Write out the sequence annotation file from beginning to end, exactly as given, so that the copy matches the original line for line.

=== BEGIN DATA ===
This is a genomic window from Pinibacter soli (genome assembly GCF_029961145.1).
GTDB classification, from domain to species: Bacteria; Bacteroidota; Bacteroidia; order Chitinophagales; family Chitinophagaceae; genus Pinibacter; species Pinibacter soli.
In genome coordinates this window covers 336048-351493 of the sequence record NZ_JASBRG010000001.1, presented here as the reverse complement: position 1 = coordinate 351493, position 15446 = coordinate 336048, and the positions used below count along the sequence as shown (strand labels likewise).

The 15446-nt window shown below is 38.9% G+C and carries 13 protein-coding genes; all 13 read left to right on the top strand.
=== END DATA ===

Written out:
This is a genomic window from Pinibacter soli (genome assembly GCF_029961145.1).
GTDB classification, from domain to species: Bacteria; Bacteroidota; Bacteroidia; order Chitinophagales; family Chitinophagaceae; genus Pinibacter; species Pinibacter soli.
In genome coordinates this window covers 336048-351493 of the sequence record NZ_JASBRG010000001.1, presented here as the reverse complement: position 1 = coordinate 351493, position 15446 = coordinate 336048, and the positions used below count along the sequence as shown (strand labels likewise).

The 15446-nt window shown below is 38.9% G+C and carries 13 protein-coding genes; all 13 read left to right on the top strand.